I quite enjoyed Horrible Bosses. I didn’t love it but there was a simple plot, actors I liked, and I didn’t spend the duration angry, bored, and offended. The same cannot be said for the sequel.
The plot of Horrible Bosses was straight forward. The three leads played by Charlie Day, Jason Bateman, and Jason Sudeikis all hated their bosses and so collectively decided to help one another murder their superiors. Hilarity, of a sort, ensued and everything was wrapped up neatly at the end. Horrible Bosses 2 stumbles into the room ignoring its own pointlessness and established the trio as having moved on from their happy endings to set up a business together. Having been tricked by a greedy entrepreneur, Christoph Waltz continuing to accept any role offered, they find themselves deep in debt and with their fledgling company under threat. Rather than work their way out of trouble they quickly decide to raise funds by kidnapping their nemesis’ bratty son in the shape of Chris Pine.
And so begins a kidnapping caper filled with twists, turns, and attempts at humour. Jamie Foxx, Jennifer Aniston, and Kevin Spacey all pop up to reprise their roles from the first film as a miscellaneous criminal, sex-obsessed rapist, and murderous psychopath respectively. None are needed for the plot but all are essential to keep fans of the original from realising this isn’t the same film. Because that is the sense I got throughout the film; that it was doing its best to appease fans and then throwing enough random ideas at the screen to keep everyone distracted until it was all over.
The plot of Horrible Bosses 2 isn’t actually that of a comedy. The plot of kidnapping and double-crossing is not inherently funny, and certainly not funny in practise, so instead the hard work is left to Day, Bateman, and Sudeikis. The three actors are left to improvise and fill scenes with the jokes that the seven writers failed to put in themselves. The constant ad libbing means that every scene ends up feeling exactly the same as the leads talk over each other in a way that rapidly grates more and more each time. Any laughs that do come are thanks to the work of Charlie Day who plays the fool to the interchangeable straight man roles played by Bateman and Sudeikis. When your three main characters don’t have three distinct personalities you are in trouble.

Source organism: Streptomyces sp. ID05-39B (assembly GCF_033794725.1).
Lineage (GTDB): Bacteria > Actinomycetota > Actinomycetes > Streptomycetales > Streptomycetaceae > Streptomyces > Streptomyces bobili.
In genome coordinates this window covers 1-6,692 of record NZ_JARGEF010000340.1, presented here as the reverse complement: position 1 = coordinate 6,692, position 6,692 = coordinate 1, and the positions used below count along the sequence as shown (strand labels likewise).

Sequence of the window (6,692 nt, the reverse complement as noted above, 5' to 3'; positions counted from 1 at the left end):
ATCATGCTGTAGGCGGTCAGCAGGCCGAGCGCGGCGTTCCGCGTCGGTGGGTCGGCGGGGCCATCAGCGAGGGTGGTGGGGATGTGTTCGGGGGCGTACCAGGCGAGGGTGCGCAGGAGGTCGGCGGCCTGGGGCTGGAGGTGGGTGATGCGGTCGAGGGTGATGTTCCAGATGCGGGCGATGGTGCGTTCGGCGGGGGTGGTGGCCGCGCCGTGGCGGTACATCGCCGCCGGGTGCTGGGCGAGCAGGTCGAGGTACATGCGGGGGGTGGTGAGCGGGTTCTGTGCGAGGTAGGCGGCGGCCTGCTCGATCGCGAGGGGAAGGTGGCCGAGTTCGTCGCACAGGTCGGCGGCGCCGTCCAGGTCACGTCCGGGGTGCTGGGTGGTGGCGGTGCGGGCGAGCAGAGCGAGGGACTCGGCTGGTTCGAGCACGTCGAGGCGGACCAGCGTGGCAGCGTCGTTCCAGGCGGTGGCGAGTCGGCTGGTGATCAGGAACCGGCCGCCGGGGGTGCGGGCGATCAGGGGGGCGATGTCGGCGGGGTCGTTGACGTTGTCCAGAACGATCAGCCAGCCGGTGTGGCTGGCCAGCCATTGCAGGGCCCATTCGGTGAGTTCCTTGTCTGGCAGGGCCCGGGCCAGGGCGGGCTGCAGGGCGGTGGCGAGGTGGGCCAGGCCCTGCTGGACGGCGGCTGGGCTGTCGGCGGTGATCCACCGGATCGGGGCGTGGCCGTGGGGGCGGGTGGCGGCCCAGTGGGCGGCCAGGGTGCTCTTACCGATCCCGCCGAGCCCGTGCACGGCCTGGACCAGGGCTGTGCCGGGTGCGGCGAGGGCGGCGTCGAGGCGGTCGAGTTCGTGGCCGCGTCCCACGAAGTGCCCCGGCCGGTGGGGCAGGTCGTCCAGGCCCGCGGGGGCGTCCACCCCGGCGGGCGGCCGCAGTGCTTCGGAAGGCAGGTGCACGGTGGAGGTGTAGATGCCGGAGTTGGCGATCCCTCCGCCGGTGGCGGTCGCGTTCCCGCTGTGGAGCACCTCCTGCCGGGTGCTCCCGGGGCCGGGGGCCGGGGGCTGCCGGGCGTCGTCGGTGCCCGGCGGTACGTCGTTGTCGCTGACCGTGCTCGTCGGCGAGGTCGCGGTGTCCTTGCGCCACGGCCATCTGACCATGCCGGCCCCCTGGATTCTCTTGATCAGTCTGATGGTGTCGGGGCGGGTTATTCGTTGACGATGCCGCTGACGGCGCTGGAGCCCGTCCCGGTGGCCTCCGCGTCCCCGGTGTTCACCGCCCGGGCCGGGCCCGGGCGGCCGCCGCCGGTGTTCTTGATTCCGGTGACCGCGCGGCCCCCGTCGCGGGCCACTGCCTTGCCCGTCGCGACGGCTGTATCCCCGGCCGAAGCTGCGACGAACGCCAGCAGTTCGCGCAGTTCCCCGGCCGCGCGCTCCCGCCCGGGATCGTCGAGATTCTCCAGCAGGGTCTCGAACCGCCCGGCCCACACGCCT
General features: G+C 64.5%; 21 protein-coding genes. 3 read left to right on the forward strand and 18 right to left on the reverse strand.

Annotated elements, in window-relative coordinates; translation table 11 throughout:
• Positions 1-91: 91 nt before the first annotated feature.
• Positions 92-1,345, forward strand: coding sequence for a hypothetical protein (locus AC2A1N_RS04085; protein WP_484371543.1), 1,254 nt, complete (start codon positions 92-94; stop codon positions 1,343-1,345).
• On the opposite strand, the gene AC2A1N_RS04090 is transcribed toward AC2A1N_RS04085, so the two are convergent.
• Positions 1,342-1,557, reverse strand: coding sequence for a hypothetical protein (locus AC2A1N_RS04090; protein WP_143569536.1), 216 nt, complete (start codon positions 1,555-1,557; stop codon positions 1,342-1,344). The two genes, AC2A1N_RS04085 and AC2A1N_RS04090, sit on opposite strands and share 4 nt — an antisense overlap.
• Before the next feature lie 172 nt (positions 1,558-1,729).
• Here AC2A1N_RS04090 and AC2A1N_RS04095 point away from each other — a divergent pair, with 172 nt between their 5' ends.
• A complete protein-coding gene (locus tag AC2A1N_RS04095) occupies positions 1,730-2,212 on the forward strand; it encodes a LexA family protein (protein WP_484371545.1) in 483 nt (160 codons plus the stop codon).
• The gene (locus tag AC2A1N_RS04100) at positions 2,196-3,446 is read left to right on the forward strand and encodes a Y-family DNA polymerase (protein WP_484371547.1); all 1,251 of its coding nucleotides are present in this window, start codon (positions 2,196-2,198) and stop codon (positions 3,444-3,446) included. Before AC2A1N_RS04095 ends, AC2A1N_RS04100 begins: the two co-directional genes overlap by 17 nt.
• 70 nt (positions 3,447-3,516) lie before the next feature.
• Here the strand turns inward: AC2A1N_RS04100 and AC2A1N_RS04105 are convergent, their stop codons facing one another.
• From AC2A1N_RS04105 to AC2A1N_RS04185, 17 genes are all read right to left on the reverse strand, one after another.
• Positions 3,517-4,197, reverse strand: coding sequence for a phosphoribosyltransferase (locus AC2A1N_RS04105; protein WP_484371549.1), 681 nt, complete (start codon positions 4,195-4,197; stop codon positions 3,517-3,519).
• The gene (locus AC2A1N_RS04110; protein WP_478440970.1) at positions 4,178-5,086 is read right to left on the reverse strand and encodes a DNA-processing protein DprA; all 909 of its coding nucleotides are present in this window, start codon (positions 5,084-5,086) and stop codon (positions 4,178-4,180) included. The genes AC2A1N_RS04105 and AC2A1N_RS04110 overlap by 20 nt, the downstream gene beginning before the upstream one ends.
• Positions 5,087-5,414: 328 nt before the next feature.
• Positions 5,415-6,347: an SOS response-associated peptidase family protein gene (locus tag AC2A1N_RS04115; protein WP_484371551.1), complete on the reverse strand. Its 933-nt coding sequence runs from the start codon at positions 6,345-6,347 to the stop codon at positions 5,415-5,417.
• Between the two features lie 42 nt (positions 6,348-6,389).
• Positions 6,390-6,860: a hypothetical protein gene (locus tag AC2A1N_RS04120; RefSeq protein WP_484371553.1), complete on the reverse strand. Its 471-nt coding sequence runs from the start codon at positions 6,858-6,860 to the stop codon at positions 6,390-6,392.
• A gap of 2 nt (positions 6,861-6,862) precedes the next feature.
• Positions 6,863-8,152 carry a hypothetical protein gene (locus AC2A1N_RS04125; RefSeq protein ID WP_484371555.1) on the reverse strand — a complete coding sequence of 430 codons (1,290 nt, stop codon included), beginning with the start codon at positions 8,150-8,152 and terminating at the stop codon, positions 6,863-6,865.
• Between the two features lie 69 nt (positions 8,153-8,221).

When Horrible Bosses 2 isn’t hoping you will laugh at three straight white men it is using the casting of any actor outside of that demographic as a comedic device. All women were either sex objects or comedy foreign characters and I urge you to try finding a black man in the film that isn’t a criminal. Throw in some mildly homophobic dialogue and Horrible Bosses 2 can rest easy knowing it has managed to turn everyone into a stereotype worthy of denigration. Comedy like this simply shouldn’t exist any more and had me shifting in my seat in discomfort.
As you might have been able to tell by now I really did not enjoy Horrible Bosses 2. There were too many unscripted moments of uncontrolled ad libbing and not enough well crafted comedy. The questionable use of any character who wasn’t both white and male was indefensible. I laughed a few times thanks to Charlie Day but for the rest of the film I was cringing and even worse, a little bored.